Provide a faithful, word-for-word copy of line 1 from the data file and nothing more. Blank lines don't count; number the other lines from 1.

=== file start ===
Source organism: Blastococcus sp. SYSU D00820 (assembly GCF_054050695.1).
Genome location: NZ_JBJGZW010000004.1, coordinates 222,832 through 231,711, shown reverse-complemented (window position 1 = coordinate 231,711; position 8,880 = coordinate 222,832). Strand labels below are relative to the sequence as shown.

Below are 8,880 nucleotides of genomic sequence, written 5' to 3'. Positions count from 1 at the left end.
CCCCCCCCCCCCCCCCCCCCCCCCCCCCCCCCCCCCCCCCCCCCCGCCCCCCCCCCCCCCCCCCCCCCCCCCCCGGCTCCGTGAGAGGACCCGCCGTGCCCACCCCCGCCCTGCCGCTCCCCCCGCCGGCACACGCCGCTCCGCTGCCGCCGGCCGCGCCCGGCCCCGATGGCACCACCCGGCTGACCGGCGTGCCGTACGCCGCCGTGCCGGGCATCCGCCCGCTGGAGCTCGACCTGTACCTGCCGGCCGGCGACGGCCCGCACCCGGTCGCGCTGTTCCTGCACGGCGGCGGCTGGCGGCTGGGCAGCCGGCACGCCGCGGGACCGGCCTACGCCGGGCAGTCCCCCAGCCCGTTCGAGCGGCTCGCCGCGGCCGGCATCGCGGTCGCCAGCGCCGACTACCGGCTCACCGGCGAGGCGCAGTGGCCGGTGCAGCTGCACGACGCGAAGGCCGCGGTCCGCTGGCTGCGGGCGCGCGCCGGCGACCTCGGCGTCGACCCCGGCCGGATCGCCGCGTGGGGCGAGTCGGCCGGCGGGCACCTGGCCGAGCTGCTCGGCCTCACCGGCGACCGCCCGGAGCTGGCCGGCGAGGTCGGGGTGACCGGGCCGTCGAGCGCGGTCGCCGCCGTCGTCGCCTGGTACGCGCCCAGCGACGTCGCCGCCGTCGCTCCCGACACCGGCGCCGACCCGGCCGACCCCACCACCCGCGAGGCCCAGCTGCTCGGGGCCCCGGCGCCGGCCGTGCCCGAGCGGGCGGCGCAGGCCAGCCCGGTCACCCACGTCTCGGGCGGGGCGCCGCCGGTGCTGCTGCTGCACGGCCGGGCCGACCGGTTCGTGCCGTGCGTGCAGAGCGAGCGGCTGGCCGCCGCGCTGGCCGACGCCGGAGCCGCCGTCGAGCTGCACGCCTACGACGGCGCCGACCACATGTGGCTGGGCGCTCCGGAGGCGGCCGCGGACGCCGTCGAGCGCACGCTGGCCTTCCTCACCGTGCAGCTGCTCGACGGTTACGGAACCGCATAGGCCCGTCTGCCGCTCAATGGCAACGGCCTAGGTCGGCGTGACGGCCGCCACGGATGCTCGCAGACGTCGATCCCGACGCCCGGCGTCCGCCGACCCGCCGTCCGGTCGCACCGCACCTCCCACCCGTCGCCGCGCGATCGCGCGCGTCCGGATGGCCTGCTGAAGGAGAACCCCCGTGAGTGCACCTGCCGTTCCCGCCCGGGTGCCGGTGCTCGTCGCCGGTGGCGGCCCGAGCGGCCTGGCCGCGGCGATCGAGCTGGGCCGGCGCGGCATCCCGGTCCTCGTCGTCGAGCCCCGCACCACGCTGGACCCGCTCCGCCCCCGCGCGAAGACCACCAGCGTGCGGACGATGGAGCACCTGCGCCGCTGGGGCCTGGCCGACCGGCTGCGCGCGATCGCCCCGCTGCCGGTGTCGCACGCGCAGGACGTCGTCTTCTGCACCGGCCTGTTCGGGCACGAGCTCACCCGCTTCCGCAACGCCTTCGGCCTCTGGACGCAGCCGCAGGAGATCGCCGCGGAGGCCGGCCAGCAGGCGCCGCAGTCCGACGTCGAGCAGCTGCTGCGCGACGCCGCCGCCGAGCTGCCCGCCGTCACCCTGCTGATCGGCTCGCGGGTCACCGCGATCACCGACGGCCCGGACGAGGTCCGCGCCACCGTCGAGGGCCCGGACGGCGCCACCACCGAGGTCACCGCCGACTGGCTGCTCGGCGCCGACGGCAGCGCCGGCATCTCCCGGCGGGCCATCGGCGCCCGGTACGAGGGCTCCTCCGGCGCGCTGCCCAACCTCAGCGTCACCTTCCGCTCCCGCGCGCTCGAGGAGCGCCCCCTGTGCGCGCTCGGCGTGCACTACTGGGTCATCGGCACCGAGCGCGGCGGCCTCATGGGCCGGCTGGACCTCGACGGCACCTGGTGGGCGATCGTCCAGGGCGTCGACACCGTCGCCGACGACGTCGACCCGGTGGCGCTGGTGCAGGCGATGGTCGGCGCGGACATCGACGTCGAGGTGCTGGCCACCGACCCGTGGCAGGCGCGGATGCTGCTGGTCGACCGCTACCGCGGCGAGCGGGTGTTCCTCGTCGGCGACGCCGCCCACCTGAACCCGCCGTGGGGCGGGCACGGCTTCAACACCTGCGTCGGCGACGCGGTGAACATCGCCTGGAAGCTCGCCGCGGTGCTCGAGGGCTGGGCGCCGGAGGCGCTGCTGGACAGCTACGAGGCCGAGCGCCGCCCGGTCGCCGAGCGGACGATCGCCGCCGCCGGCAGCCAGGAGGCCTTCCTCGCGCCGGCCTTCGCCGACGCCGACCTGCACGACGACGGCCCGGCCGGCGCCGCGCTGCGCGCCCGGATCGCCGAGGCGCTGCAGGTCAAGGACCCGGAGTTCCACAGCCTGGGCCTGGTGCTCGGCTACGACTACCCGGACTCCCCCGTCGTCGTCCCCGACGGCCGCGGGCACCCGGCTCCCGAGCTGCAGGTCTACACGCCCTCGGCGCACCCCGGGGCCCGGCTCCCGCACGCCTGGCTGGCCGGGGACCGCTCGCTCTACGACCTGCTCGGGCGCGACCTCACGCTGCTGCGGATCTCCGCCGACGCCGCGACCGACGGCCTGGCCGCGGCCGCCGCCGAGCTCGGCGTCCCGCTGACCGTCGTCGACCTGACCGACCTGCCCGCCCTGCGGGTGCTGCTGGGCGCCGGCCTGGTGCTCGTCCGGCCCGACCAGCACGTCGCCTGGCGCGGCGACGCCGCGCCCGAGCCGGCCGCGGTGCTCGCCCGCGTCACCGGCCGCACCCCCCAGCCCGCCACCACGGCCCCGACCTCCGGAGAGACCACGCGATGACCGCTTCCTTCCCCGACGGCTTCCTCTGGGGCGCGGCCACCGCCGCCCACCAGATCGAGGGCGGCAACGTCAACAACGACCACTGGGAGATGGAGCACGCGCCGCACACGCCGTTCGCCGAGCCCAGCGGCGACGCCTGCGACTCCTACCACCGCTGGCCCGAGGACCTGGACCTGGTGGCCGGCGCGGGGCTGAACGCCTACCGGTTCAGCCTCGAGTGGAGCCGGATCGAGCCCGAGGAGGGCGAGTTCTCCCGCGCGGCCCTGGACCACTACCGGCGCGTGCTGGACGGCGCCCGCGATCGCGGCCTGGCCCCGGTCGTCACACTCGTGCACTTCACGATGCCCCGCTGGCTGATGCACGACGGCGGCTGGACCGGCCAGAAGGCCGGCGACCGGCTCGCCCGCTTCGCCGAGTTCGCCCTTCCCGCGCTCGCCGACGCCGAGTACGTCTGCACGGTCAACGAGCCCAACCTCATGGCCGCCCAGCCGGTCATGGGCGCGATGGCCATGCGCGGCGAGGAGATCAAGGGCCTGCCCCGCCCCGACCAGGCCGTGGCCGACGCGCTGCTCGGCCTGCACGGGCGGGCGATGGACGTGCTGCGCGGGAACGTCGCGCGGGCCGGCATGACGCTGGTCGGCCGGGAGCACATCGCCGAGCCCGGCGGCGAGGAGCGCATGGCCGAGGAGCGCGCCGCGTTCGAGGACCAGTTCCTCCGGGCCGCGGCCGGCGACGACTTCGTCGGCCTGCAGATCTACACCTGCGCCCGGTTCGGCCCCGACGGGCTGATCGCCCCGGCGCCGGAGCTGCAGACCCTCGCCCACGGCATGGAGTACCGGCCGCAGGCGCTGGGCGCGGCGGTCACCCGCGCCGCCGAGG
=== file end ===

Source organism: Blastococcus sp. SYSU D00820 (assembly GCF_054050695.1).